Dec. 23, 1937: Ted Healy’s funeral, as reported in the Daily News.
In case you just tuned in, we are nearing the end of a long journey that began in April, when I stumbled across a Wikipedia entry claiming that Wallace Beery was involved in beating Ted Healy to death in the parking lot of the Cafe Trocadero in December 1937.
In the previous post, we looked at the results from Healy’s autopsy and found that he died:
of acute toxic nephritis caused by acute and chronic alcoholism, which weakened the heart, kidneys and liver.
[Autopsy surgeon Dr. A.F. Wagner] declared no injury to the skull or brain had been caused by the blow which resulted in the laceration. There were no blood clots on the brain and there was no evidence of cerebral hemorrhage. (Los Angeles Examiner, Dec. 23, 1937)
Los Angeles Examiner, Dec. 24, 1937
They said good-by to Ted Healy yesterday the way he wanted it said.
In the little church of St. Augustine, within the shadow of the great studio where the comedian’s genius for buffoonery was captured on rolls of celluloid, his funeral services were held.
His friends were there, 300 strong.
Renowned and humble alike, they were bound together by their common affection for the laughing, nimble-witted fellow who jested at life until fate cruelly twisted his jest to tragedy.
There were men like John McCormack, who is a Papal Count as well as a famous tenor; Dick Powell and Bob Young and Jack Haley, film stars; Frank Fay, an insouciant soul like Healy himself.
FIRST WIFE THERE
There were women like Patsy Kelly, the comedienne, her face stamped with grief. Ted Healy’s first wife, Betty Nash, the vaudeville partner with whom he earned a million dollars, was there. Marcia Healy, who was his pal, as well as his sister, knelt near his bier and wept.
And, too, there were the kids who flock around the studio gate and with whom Ted Healy used to pitch pennies in idle moments.
Less than a mile away from the church, his widow, Betty Hickman Healy, nursed the baby, John Jacob, that was born to the Healys just a week ago today. She sent flowers, a great blanket of roses and orchids, to cover his massive silver-bronze casket.
Ted Healy was such a gay caballero of the theater that, despite the tragic circumstances of his death Tuesday morning, his friends who went to pay him last tribute could not affect the “dejected ‘havior o’ the visage.”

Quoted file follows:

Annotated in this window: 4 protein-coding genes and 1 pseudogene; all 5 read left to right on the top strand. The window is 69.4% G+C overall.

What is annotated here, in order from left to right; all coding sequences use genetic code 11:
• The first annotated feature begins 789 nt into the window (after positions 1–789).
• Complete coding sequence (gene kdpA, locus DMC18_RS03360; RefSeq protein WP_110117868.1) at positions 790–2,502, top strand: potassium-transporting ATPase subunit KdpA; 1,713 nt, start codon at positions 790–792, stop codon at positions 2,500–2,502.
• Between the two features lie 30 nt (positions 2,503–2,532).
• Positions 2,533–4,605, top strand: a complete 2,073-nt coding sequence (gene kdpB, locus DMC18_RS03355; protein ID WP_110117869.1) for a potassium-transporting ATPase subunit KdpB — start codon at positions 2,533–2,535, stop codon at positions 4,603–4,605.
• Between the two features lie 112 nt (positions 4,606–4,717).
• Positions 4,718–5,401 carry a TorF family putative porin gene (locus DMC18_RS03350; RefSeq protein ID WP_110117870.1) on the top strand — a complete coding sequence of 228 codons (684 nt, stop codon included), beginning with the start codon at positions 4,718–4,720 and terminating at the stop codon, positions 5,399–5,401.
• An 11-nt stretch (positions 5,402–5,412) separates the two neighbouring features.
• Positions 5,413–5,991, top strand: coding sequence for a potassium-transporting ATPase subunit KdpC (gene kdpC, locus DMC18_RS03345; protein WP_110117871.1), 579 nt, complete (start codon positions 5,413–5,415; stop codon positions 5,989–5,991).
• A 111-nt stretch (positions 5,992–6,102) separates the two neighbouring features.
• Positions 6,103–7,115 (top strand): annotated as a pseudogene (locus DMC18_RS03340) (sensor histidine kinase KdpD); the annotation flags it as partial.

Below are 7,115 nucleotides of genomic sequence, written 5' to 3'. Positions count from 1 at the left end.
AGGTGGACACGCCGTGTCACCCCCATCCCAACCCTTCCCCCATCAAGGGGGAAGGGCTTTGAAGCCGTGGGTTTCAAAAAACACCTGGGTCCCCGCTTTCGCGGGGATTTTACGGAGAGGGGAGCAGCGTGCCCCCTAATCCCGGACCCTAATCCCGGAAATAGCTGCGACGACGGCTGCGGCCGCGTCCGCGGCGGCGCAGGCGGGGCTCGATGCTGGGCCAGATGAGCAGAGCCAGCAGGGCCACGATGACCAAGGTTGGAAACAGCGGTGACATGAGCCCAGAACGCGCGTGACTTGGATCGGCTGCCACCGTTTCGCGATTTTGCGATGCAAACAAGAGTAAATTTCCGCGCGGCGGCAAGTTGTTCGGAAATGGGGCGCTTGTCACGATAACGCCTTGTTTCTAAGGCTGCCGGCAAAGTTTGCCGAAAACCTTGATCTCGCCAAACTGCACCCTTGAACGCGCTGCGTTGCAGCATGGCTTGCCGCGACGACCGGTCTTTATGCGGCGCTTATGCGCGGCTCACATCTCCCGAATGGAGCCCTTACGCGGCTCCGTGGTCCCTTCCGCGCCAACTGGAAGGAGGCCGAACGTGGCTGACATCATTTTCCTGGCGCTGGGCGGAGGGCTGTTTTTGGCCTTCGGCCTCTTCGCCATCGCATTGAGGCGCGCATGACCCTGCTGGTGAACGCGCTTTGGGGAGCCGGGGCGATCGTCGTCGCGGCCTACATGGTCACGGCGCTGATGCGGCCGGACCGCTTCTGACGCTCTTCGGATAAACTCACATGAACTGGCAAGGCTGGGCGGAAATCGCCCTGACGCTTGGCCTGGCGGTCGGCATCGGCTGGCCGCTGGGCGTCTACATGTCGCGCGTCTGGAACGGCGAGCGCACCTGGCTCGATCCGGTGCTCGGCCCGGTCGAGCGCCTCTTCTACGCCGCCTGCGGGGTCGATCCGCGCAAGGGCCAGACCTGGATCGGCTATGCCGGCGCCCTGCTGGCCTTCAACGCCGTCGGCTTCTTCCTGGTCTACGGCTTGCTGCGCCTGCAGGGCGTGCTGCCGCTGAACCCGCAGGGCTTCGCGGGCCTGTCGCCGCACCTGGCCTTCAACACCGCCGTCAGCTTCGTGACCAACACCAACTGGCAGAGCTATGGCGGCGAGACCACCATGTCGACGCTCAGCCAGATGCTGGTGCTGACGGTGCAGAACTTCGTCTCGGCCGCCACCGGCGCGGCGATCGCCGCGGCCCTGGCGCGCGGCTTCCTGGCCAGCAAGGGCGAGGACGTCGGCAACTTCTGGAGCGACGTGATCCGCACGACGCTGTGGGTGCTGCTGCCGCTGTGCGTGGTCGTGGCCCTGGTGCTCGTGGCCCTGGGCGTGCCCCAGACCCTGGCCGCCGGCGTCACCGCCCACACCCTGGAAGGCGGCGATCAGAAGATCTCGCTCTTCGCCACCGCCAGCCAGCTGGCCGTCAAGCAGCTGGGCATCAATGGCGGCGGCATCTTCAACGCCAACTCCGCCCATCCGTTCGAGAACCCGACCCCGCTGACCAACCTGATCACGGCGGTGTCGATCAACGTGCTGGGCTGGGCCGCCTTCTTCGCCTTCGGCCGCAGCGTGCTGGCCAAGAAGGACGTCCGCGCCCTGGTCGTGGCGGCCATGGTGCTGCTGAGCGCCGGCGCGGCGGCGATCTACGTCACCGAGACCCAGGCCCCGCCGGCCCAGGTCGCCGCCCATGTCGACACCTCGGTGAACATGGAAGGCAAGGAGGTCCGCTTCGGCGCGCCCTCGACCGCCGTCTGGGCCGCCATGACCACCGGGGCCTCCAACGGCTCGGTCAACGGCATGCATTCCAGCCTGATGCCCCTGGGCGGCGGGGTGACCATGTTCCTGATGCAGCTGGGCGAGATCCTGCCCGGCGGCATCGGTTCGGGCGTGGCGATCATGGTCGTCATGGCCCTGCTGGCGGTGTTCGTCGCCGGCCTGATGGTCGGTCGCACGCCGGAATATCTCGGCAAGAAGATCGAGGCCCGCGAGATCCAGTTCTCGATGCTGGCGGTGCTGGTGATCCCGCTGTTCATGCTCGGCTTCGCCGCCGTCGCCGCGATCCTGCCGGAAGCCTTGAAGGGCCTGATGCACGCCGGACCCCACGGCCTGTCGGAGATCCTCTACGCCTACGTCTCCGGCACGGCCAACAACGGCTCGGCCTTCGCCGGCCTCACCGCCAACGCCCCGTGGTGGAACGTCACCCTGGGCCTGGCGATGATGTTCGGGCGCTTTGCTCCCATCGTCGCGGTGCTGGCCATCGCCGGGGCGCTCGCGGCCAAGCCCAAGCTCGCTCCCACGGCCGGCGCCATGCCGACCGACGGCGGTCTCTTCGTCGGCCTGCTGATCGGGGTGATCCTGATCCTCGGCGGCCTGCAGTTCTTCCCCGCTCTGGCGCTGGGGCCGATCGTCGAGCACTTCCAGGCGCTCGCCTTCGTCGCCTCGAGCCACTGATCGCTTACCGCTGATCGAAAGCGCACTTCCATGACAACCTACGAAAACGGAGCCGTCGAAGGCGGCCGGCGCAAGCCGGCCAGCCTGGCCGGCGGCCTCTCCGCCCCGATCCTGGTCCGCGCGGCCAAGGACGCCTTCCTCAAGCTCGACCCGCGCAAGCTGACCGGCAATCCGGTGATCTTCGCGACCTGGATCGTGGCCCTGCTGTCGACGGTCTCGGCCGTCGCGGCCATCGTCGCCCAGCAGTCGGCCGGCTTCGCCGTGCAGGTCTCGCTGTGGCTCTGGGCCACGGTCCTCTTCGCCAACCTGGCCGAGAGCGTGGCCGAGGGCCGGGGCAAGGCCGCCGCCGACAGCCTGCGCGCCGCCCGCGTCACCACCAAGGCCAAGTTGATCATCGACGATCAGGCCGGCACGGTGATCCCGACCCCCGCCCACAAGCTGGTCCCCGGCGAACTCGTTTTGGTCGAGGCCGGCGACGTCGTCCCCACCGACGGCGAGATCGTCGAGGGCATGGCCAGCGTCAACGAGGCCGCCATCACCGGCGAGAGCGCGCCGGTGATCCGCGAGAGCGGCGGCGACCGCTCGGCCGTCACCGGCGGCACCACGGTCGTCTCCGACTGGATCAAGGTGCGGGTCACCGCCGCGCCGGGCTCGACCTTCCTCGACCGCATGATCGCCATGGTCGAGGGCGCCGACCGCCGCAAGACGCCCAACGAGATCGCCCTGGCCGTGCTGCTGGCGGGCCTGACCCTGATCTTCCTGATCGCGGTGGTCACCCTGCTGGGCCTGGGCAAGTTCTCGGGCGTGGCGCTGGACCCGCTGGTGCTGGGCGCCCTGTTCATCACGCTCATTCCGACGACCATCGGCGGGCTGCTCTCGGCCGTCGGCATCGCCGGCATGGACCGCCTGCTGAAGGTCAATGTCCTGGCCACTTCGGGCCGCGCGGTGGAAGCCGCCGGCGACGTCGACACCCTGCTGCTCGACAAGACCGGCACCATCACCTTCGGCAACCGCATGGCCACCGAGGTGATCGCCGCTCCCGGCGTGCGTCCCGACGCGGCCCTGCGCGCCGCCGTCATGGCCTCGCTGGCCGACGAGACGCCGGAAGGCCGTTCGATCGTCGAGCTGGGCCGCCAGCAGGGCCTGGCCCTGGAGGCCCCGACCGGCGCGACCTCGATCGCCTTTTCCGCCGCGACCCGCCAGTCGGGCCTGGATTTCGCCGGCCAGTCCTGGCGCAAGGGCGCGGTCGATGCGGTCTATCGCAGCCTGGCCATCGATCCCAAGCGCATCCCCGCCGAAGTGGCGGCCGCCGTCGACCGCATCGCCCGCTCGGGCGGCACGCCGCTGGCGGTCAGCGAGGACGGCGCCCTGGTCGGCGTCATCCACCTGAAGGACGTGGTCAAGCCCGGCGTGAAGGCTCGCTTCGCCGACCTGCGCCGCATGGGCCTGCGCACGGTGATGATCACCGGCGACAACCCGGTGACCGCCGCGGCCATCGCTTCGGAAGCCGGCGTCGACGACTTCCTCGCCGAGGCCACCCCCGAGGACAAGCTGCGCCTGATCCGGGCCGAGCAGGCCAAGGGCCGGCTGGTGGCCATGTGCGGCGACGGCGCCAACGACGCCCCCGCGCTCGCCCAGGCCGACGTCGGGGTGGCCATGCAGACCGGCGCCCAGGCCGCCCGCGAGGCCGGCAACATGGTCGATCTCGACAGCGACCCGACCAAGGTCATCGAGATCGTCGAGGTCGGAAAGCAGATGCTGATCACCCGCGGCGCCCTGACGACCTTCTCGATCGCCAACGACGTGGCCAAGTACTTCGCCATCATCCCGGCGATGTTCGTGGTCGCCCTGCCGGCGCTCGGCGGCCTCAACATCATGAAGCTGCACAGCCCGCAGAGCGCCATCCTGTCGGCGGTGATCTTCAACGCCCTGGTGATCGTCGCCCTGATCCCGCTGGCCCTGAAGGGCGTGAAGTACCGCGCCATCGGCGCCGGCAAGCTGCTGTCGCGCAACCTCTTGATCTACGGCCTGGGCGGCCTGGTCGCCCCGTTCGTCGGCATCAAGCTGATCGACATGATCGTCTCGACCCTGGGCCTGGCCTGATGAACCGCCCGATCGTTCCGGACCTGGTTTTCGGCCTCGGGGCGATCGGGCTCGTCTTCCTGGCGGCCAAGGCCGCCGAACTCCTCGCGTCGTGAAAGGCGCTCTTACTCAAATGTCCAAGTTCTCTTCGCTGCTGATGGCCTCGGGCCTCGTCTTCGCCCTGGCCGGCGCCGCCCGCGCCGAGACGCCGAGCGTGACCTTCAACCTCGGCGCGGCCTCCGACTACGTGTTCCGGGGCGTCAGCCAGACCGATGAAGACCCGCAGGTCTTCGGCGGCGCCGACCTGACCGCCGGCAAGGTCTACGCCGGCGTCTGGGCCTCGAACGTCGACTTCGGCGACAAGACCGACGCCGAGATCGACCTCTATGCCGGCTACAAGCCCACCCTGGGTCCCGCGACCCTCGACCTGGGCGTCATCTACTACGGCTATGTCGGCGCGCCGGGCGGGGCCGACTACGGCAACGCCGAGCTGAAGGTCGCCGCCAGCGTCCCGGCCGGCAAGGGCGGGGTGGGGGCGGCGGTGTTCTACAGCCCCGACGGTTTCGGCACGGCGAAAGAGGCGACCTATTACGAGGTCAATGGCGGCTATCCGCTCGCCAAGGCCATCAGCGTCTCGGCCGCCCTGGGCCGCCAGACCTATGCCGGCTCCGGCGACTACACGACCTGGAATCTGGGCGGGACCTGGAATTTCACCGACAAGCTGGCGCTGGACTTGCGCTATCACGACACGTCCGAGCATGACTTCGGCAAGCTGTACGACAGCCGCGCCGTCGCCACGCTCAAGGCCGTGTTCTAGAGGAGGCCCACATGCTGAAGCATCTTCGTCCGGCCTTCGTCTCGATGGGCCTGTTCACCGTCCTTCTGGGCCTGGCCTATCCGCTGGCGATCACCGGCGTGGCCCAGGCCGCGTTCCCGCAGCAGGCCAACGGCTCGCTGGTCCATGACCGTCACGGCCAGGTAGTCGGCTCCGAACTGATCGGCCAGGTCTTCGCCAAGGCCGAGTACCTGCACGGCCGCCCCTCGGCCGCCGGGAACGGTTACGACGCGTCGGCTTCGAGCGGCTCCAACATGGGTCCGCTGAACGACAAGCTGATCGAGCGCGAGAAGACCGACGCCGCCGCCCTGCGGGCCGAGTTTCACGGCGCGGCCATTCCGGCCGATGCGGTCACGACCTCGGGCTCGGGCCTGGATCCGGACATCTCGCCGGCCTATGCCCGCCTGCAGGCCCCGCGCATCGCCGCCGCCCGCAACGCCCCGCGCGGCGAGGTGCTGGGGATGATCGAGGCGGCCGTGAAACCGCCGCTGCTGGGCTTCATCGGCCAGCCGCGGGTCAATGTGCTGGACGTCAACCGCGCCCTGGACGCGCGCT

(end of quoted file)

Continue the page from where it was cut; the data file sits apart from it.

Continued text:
They chose, instead, to gather in little groups – there were so many theatrical faces that the steps of the church were like backstage at Keith’s in the old days – and remember Ted as they knew him.
His three stooges (a new set of stooges), Dick Hakins, Sam Wolfe and Paul Garner, wistful little fellows, abashed and bewildered in the presence of death, somehow epitomized the thought of the mourners.
“Ted was a swell guy,” piped Hakins, as the others nodded. “He was a real human being. I can’t believe he’s gone.”
Father John O’Donnell offered the Mass of Requiem. Clad in vestments of solemn black, he performed the rites of the church before an altar on which six tall tapers flickered.
JOIN IN PRAYER
The actor folk in the church joined haltingly in the prayers that were strange to many of them. They wiped away their tears almost angrily, as if tears didn’t belong at Ted Healy’s funeral.
Thomas McGranahan sang “Kyrie Eleison” and the lyrical lovely offertory anthem “Panis Angelicus” and Cardinal Newman’s song of hope, “Lead, Kindly Light.”
Father O’Donnell spoke briefly.
“It is not the tradition of the church,” he said, “to turn these sad occasions into eulogies of the dead. We pray for the salvation of Ted’s soul and beseech Almighty God to grant him eternal rest and peace.
“It is fitting that he should rest here within the shadow of that great studio where his talents brought happiness to millions.
“I share in the loss you have suffered. We may listen for the voice that made us laugh, but who would dare call him back from that tabernacle to which he has been summoned.
“Ted, you have been called into conference with the Supreme Director. Let us hope your assignment will be one of joy and eternal happiness. God rest thy soul in peace.”
The acolytes in cassock and surplice, the cross-bearer, the thurifer and the priests surrounded the casket and walked with it to the door of the church, where Ted’s friends passed to watch him go by on the last journey.
Burial was made beside the grave of Ted’s mother, who died six months ago, at Calvary Cemetery.
The pallbearers were Edward J. Mannix, Harry Rapf, Billy Grady, Tom Dugan, Dick Powell, Frank Fay, Charles Reisner, Jack Marcus, Bryan Foy and Frank Whitbeck.
Among those in the church were members of the casts of “Love Is a Headache,” the picture Ted but recently finished for Metro-Goldwyn-Mayer, and “Hollywood Hotel,” the Warner Brothers production which was previewed as the comedian lay dying.
To be continued.